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In order to enhance and promote the nursing profession, patient care and outcomes, health systems, and public policy, the profession has a long history of advocacy participation. The practice of participating in political processes to propose, legislate, and enforce policy and structural reforms to benefit people, particularly within nursing organizations, continues to be a crucial platform for policy advocacy. It may be important to strengthen the role of nursing organizations by looking at their areas of influence and impact on laws, decision-making procedures, and advocacy strategies. The policy advocacy efforts of organizations in other areas can teach us a lot (Chiu et al., 2021).
Despite having more than 4 million practitioners and being one of the professions with the highest public reputation in America, only a small percentage of nurses participate in political lobbying and advocacy. It is on to nurses to speak out and utilize their expertise to change health care policy for the better. A nurse lobbyist can effectively affect policy results. Knowing when and why to design and employ advocacy techniques is crucial for this reason. The Lobbying Disclosure Act defines the criteria and restrictions that apply to several types of lobbying. ( Mason et all., 2020).
In addition to promoting nurses’ proper place in policy making forums, nursing institutions and regulatory agencies should promote and train nurses to work as policy makers rather than implementers of policies (Rasheed et al., 2020)
One of the many policy matters on which nurses can advocate is nurse staffing, which is the process of balancing the need for patient care with the staff’s capacity to provide it. It has long been understood that there is a connection between a nurse’s caseload and patient outcomes like mortality, related infections, and monetary expenditures. To create the optimal staffing models that would ensure the best outcomes for both patients and nurses, it is difficult to examine the characteristics of nurses (Martin and Zölnierek.,2020).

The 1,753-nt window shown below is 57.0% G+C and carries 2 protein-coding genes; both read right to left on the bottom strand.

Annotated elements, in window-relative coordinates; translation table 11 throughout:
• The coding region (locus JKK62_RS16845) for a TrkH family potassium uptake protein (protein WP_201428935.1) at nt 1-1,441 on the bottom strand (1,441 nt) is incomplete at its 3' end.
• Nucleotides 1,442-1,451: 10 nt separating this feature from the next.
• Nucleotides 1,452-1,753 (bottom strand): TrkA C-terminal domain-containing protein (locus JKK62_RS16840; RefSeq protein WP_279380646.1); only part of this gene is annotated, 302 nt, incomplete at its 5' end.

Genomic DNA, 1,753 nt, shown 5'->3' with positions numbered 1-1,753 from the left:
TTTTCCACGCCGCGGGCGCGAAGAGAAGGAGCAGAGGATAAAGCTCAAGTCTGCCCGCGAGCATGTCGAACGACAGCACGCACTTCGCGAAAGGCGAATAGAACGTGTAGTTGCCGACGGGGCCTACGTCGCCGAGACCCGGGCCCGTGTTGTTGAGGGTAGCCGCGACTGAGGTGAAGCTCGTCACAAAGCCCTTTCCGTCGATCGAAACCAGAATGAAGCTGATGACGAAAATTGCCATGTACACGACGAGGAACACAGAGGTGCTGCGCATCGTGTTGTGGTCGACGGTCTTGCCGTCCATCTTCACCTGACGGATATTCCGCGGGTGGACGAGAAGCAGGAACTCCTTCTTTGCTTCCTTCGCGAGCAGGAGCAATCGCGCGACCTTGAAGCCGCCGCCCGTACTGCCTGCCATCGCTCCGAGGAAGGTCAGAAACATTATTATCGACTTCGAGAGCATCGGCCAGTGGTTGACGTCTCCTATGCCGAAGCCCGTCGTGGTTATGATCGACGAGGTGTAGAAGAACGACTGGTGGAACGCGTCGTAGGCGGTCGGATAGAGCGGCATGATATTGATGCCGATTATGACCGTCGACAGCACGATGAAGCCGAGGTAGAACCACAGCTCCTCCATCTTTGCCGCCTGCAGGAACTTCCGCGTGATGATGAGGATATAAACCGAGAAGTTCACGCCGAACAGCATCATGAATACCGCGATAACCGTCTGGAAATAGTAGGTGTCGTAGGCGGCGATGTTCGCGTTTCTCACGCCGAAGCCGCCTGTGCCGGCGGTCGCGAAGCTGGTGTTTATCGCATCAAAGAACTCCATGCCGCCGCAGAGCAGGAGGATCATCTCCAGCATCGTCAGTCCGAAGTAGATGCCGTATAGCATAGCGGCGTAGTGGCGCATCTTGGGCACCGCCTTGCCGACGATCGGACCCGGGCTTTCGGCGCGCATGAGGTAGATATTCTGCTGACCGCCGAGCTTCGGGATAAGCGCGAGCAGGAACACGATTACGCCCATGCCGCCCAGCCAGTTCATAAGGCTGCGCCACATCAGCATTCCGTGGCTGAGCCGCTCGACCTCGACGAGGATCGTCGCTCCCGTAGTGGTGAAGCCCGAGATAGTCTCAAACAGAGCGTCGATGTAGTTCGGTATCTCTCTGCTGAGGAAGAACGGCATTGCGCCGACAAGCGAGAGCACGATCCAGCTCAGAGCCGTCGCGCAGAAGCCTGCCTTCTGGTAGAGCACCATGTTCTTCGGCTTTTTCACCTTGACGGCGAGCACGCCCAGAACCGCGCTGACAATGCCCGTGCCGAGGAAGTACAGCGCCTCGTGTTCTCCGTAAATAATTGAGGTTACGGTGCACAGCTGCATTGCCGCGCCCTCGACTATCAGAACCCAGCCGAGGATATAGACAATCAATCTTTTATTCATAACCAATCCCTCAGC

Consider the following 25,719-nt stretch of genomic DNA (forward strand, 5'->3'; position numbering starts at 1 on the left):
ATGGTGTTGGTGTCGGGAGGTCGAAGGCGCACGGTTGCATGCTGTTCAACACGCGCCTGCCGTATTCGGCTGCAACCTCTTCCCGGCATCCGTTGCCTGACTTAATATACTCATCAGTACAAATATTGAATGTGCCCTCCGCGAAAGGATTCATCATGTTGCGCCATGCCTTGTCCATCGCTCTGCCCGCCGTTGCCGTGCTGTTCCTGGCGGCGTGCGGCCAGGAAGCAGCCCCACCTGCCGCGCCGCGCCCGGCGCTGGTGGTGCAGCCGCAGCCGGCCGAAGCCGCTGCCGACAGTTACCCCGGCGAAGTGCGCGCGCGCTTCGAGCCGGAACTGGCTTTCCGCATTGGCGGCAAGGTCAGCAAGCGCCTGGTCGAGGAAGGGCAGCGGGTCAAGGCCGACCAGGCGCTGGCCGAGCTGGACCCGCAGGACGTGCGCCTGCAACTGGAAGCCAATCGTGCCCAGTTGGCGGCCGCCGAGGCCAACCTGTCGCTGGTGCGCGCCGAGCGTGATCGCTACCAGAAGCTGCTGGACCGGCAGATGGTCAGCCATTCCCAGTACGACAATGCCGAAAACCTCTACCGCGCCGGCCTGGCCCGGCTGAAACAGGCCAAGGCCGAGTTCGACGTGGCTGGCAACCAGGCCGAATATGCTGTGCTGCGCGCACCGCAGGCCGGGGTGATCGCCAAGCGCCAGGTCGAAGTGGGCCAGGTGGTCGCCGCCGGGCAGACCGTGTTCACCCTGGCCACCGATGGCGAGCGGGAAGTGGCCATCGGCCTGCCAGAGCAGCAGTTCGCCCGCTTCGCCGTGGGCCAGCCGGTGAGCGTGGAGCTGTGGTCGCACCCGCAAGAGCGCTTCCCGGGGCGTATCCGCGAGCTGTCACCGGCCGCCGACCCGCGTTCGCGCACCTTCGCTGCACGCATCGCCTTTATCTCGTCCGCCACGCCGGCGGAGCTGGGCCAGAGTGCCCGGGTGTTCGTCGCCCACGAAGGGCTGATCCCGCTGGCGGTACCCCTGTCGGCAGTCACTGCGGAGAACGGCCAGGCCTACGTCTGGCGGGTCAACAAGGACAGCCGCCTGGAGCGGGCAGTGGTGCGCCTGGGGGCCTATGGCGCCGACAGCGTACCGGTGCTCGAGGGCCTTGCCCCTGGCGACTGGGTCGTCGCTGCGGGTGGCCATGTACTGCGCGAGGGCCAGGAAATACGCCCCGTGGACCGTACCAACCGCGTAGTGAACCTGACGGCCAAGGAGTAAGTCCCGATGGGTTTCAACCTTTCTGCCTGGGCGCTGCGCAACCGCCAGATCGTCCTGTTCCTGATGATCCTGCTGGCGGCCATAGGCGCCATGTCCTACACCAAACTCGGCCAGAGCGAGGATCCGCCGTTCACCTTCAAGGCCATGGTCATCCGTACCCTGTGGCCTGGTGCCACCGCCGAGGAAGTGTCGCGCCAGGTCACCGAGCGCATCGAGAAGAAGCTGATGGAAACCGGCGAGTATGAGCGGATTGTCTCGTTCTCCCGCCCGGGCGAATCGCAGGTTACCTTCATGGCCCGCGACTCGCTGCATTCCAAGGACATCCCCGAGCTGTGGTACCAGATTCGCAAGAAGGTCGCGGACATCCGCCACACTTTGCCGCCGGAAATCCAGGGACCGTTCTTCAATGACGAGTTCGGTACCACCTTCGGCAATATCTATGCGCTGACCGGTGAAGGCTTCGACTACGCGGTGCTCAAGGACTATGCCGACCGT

Another policy concern that should be brought up in Congress is workplace violence, which shouldn’t just affect emergency rooms but also nurses and other healthcare professionals who work in other healthcare settings.
Addressing advocacy safeguards, such as those that include whistleblower protection, is also crucial. If nurses reveal harmful nursing, medical, or hospital practices, they must not face reprisals. Lobbing must close any gaps in nurses’ protection as they become apparent in order to guarantee a change in policy.
Chiu, P., Cummings, G. G., Thorne, S., & Schick-Makaroff, K. (2021). Policy advocacy and nursing organizations: A scoping review. Policy, Politics & Nursing Practice, 22(4), 271–291. https://doi.org/10.1177/15271544211050611
Martin, E., & Zolnierek, C. (2020). Beyond the nurse practice act: Making a difference through advocacy. Online journal of issues in nursing, 25(1). https://doi.org/10.3912/ojin.vol25no01man02
Rasheed, S. P., Younas, A., & Mehdi, F. (2020). Challenges, extent of involvement, and the impact of nurses’ involvement in politics and policy making in last two decades: An integrative review. Journal of Nursing Scholarship, 52(4), 446–455. https://doi.org/10.1111/jnu.12567